Archived posting to the Leica Users Group, 1999/07/06

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Subject: [Leica] Noctilux fever
From: apbc <>
Date: Tue, 6 Jul 99 15:04:27 +0800

Siimon said,

>Do I just need a blast of the bright southern light of common sense to
>banish this Noctilux fever? Or should I pick up the phone and tell the
>dealer to send me that northern gloom-buster? :-)

I too went through a similar period of temptation a couple of months back 
when in Ken Hansen's Palace of Leica in NYC. I glanced at the used M 
lenses just for a second and was walking away when I was asked if I could 
be helped: answer "No, but how much is the Noctilux?". Minutes later I 
had agreed to buy it, rationalising that at least here I had a chance to 
try it out for a few days and see if it was really what I needed/wanted. 
It was.

It is a great lens and very versatile. The size and weight are quite 
manageable relative to what I am used to with SLRs but then I have 
smaller 50s too and the images: wonderful. The effect at 1.0 and 1.4 is 
quite special and regardless of low light capabilities it is worth 
getting for this look, quite gorgeous for portraits. The filter size - if 
it is 60mm like most of them - can be a pain if you need to buy colour 
correction filters since they are special order and very expensive. 
Earlier ones were 58mm which is handy filter-wise. The hoods are 
notorious for breaking on all versions except the latest built-in type 
which is notorious for blocking even more of the viewfinder whilst being 
smaller and less effective for shielding from stray light and physical 
damage. Replacement hoods for the older versions, if available, will 
range from 40GBP-100GBP secondhand or new.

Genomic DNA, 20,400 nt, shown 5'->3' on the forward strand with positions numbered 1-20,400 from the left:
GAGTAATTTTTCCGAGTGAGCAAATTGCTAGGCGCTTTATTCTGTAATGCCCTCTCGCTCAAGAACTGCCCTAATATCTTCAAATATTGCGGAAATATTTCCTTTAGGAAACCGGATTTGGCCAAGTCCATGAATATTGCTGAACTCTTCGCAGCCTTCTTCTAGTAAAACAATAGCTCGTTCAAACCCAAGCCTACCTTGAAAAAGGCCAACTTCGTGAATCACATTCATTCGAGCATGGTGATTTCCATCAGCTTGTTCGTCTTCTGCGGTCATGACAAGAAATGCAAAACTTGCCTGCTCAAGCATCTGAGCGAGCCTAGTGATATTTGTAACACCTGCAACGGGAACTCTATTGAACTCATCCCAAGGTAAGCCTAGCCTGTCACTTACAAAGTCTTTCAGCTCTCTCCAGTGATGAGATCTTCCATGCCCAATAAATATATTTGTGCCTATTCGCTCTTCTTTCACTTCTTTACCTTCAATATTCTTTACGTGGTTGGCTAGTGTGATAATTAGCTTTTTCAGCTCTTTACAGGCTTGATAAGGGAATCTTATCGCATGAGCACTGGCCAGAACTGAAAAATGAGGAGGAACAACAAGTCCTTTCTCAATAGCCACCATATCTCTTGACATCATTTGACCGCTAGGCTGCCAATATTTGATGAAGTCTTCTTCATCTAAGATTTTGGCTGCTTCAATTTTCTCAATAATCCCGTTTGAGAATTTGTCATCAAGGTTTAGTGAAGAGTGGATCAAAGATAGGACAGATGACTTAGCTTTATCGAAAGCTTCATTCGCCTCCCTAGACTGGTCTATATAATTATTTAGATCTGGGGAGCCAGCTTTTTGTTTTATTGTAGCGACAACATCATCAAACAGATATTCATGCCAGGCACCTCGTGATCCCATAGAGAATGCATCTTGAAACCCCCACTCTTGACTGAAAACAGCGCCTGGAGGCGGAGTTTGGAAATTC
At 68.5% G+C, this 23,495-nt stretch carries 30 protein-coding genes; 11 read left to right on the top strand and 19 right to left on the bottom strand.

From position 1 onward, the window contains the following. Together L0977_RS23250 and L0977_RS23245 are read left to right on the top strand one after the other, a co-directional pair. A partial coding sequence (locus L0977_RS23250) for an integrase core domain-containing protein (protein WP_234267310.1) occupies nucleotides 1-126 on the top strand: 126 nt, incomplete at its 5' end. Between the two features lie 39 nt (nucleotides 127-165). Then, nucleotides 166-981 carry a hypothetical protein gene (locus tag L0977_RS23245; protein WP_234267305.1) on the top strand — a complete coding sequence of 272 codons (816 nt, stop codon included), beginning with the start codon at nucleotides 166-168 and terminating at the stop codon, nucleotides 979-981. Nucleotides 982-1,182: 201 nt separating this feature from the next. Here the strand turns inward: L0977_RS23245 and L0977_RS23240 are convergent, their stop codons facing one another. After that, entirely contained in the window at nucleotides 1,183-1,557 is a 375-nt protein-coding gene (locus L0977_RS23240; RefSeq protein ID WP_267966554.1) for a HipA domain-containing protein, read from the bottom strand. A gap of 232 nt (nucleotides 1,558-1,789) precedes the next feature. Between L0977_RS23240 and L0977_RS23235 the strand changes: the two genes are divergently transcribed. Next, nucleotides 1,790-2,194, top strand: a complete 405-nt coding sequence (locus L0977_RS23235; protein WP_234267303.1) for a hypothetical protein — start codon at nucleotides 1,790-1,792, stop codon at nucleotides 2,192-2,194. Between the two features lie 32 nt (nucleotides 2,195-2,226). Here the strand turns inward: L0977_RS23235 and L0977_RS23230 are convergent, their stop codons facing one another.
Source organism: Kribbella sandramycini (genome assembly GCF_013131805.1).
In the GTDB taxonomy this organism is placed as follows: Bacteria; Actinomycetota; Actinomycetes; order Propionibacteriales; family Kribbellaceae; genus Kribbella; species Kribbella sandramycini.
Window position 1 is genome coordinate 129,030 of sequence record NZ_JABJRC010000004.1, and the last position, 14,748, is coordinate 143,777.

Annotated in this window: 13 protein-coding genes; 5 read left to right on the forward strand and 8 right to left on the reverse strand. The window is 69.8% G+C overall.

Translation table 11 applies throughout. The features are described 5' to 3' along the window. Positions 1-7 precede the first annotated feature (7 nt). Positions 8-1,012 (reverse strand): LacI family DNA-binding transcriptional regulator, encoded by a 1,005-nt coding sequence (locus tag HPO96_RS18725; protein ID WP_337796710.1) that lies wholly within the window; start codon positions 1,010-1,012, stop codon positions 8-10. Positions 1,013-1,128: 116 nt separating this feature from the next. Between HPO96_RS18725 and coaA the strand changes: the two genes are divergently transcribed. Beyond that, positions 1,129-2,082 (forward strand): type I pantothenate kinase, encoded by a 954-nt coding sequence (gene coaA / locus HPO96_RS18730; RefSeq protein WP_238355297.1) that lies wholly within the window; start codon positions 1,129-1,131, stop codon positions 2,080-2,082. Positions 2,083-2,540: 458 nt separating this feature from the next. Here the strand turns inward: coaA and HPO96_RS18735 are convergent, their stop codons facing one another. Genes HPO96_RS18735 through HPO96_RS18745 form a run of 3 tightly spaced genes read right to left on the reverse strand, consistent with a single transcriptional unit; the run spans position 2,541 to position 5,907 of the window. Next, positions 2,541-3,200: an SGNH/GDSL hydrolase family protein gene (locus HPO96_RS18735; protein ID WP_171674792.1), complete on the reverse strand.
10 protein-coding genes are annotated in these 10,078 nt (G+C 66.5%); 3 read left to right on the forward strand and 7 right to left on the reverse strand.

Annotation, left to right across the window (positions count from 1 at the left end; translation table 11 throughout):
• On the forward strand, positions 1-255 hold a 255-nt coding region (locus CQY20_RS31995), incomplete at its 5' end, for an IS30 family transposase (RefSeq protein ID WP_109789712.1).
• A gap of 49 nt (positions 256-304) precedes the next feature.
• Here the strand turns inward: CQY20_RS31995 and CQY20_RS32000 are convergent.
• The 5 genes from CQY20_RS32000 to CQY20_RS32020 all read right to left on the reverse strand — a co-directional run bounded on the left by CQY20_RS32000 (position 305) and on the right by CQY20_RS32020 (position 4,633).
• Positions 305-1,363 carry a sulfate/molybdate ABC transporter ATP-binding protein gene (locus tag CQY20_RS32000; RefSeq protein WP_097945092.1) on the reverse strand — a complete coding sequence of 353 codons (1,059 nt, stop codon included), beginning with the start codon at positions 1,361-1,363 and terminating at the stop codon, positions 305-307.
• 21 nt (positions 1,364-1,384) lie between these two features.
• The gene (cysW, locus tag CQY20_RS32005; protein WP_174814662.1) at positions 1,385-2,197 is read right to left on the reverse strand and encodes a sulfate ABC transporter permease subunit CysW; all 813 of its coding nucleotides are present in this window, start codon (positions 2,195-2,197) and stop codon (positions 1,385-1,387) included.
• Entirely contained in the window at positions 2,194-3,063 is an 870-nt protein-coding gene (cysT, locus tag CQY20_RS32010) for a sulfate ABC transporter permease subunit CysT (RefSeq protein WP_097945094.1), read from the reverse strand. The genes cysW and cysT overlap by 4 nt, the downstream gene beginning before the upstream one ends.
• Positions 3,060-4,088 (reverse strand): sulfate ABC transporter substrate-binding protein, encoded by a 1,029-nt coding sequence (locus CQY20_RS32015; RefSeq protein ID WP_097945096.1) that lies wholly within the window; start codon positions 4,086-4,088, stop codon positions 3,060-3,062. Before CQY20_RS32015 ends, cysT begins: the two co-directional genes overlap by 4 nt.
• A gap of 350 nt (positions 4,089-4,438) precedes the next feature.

I used to have a 50/1.2 Noctilux which even after being overhauled to 
max. performance by Leica was still disappointing: the Summilux is a 
greatly superior performer in my experience. The 50/1.0 is in another 
league and I strongly recommend it. Wide-open and stopped down it is top 
class. You do need to watch for curvature of field, as with most Leica 
lenses of pre-90s vintage IME. Both Noctiluxes have slightly warmer than 
usual (Leica standard) colour rendition - similar to the 90/2 nonAPO if 
you are familiar with that.

Having said all the above I use my Summicron about 20 times as often as 
the Noctilux for convenience and speed of use. Image quality is not an 
issue for me with either at any setting.

You will probably need to get your RF(s) tuned to match the Noctilux: if 
this is impractical then you may find the Noctilux to be a huge 

Echoing others I would say that if you only have one 50 you should get 
the Summilux. Only two then Summicron and Noctilux and only three - well 
by that stage you should be able to make your own decision!

One other point: the world's most beautiful camera IMHO is a black paint 
M3 with Rapidwinder/Leicavit and a Noctilux (last version with removable 
hood). At least that is what it looks like to me, the proud owner of such 
a setup.

If the Noctilux is in good clean condition and at a good price you should 
have no difficulty selling it for something close to what you bought it 
for. If it is worn then 90%+ of people who buy Leicas won't touch it.



Adrian Bradshaw
Editorial and Corporate Photography
Shanghai, China